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Friday, January 25, 2013

Computer Trouble

As happens with most computers, ours caught a virus.  My husband, through his research, determined that we had a particularly pernicious virus; one that would require him to download special software to remove.  So he downloaded the "special software" and scrubbed our computer.  He deleted all the infected files and then deleted our old browsers and installed new.

The problem arose when we tried to access the internet.  We knew we were connected because the computer told us so.  We had squeaky clean new browsers and we were cured of the awful virus that was diverting all our web searches to other pages, so now what was the problem?  My poor husband sat upstairs in our office for two days trying to figure it out.  Each evening he would come downstairs looking somewhat defeated and check his email on our other computer.

"Hon, would you take a look at the computer while I'm at work and see if you can get it to go online?" he asked.  Fine.  But if he couldn't do it with a master's degree in Computer Mumbo-Jumbo, what was I going to do?  So I tried.  Now we had each attempted tweaking and adjusting settings to find and fix the problem, each of us suspecting the other of having great technical abilities that neither of us apparently possessed.  Each of us failed.

The IT department at my husband's place of employment recommended PC eSupport.  They charge an affordable flat rate no matter how long it takes and they don't charge if the can't fix it.  I supposed it was worth a try.  So I called.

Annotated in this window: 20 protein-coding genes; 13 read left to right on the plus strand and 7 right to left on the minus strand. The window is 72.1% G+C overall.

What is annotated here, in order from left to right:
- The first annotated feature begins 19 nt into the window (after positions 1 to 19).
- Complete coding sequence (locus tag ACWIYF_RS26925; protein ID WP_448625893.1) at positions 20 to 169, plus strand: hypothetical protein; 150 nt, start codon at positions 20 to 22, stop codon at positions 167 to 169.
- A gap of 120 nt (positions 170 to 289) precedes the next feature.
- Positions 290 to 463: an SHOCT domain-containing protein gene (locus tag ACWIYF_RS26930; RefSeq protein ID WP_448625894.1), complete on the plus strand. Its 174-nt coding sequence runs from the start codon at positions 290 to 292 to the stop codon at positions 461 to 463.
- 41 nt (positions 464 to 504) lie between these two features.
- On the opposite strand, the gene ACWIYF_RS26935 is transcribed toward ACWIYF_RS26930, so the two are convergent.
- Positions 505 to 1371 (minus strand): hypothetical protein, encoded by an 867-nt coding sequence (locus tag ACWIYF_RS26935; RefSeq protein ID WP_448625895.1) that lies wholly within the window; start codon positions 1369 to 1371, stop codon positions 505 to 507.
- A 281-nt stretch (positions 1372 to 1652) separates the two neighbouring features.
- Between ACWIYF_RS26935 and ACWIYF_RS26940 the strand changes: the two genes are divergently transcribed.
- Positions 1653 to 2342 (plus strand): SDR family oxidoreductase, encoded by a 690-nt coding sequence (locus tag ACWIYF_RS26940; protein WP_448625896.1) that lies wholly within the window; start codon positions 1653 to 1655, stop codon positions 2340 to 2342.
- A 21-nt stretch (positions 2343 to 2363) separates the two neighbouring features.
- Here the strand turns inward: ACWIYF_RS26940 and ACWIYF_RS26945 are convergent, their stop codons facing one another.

Don't mind the hookers on their web page.  (Hey, sex sells, you know!)  Despite the somewhat collegiate looking website, they were entirely professional and made an appointment to have a technician call me within the hour.  The technician called 20-30 minutes later, had me download a few programs to my laptop and move them to the desktop computer.  Then he walked me through starting the programs and running them.  The technician explained that the programs would need to run a few minutes and that he would call me back in about five.

Well, anyone who has ever worked with technical support and actually sat by the phone waiting for the technician to call you back in "five" knows that you have time to shower, run to the grocery store, start dinner, and walk the dogs before you will hear back from them.  So I went downstairs to make a pot of coffee and wait.  As I am rinsing out the pot, my technician calls me back.  He tells me that (not asks me whether) the program has completed.